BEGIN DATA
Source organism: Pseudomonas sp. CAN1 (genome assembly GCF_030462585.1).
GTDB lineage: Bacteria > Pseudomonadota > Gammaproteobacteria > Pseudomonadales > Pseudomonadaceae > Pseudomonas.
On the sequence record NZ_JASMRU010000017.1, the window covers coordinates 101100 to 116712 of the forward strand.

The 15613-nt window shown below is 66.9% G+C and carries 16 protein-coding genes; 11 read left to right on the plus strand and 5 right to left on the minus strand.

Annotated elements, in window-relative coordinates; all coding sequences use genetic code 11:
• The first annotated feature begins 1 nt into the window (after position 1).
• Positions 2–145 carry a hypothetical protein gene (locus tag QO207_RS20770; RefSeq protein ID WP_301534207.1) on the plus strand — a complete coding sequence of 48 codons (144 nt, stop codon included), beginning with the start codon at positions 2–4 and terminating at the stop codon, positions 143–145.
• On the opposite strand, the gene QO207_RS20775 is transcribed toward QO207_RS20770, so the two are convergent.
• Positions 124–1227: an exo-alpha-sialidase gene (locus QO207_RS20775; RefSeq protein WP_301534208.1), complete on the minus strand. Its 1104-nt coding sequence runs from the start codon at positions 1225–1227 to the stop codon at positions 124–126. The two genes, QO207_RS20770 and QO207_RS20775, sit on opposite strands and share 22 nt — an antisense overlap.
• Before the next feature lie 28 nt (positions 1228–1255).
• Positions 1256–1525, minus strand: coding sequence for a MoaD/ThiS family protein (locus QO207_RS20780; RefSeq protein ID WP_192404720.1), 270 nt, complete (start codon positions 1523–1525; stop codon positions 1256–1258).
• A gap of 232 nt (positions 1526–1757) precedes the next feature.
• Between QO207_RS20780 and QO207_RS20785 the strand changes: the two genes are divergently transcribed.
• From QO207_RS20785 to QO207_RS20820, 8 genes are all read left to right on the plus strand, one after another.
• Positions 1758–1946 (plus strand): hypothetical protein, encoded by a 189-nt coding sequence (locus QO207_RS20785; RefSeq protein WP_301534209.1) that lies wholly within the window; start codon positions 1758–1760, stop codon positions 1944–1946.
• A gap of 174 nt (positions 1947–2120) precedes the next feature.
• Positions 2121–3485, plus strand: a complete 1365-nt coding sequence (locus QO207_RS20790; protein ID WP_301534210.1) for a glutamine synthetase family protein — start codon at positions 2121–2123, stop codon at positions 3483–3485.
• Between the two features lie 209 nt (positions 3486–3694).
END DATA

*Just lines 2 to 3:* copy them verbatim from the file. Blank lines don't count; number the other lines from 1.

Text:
GTDB lineage: Bacteria > Pseudomonadota > Gammaproteobacteria > Pseudomonadales > Pseudomonadaceae > Pseudomonas.
On the sequence record NZ_JASMRU010000017.1, the window covers coordinates 101100 to 116712 of the forward strand.